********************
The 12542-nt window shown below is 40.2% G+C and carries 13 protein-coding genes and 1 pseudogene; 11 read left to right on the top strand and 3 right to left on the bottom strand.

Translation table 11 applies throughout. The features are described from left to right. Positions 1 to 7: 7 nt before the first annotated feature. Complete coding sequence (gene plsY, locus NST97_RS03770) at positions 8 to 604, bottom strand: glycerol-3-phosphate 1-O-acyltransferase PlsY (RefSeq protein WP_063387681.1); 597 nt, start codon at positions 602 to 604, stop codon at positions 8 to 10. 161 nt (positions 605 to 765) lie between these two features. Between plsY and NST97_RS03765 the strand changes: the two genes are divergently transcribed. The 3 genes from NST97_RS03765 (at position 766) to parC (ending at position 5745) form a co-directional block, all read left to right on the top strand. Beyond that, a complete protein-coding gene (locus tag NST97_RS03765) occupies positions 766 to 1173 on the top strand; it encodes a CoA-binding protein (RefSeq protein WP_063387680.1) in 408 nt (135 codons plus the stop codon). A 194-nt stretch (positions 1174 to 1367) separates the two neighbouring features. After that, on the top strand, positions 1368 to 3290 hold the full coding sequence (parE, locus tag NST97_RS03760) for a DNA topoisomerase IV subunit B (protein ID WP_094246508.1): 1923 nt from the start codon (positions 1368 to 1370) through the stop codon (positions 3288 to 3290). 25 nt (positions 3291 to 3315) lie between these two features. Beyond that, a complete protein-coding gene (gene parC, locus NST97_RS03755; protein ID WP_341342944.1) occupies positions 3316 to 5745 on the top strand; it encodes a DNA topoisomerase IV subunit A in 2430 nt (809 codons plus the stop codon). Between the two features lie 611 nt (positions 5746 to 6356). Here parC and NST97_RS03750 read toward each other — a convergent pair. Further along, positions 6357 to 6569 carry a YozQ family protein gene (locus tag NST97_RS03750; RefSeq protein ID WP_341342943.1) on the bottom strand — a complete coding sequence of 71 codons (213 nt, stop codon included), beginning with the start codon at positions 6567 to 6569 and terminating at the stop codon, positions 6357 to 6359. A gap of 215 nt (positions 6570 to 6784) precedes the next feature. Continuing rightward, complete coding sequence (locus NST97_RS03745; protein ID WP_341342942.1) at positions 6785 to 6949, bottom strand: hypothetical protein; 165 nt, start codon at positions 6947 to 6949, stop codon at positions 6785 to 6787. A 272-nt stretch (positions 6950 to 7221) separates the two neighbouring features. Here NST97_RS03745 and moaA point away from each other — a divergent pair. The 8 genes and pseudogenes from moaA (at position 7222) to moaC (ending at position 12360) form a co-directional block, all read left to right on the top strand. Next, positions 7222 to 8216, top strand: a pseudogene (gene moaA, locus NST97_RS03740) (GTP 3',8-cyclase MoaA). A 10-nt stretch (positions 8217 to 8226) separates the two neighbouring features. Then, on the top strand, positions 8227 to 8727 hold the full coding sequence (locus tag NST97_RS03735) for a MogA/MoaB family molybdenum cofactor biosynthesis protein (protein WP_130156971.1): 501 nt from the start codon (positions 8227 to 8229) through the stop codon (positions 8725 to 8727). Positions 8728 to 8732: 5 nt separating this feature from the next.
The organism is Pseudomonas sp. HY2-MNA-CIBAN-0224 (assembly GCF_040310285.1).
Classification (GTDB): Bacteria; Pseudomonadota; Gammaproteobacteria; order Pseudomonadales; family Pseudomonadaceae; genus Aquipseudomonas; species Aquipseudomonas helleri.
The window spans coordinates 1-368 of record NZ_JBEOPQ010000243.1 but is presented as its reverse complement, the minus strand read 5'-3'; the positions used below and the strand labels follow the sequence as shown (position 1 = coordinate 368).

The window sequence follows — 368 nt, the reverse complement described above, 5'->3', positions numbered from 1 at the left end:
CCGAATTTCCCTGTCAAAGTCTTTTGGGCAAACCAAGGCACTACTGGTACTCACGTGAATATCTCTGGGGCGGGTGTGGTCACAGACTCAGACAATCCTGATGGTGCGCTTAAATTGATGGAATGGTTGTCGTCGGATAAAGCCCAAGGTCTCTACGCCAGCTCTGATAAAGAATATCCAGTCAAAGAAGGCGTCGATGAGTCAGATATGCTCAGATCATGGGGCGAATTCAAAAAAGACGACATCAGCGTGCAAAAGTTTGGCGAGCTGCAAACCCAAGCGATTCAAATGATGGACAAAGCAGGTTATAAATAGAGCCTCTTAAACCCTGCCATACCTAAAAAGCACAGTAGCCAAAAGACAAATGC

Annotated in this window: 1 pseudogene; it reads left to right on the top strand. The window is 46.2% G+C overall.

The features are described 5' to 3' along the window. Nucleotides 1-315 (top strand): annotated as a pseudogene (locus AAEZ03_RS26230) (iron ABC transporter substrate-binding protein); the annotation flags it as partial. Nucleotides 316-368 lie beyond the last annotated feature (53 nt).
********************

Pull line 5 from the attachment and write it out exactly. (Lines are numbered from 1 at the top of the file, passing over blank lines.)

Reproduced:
The window spans coordinates 1-368 of record NZ_JBEOPQ010000243.1 but is presented as its reverse complement, the minus strand read 5'-3'; the positions used below and the strand labels follow the sequence as shown (position 1 = coordinate 368).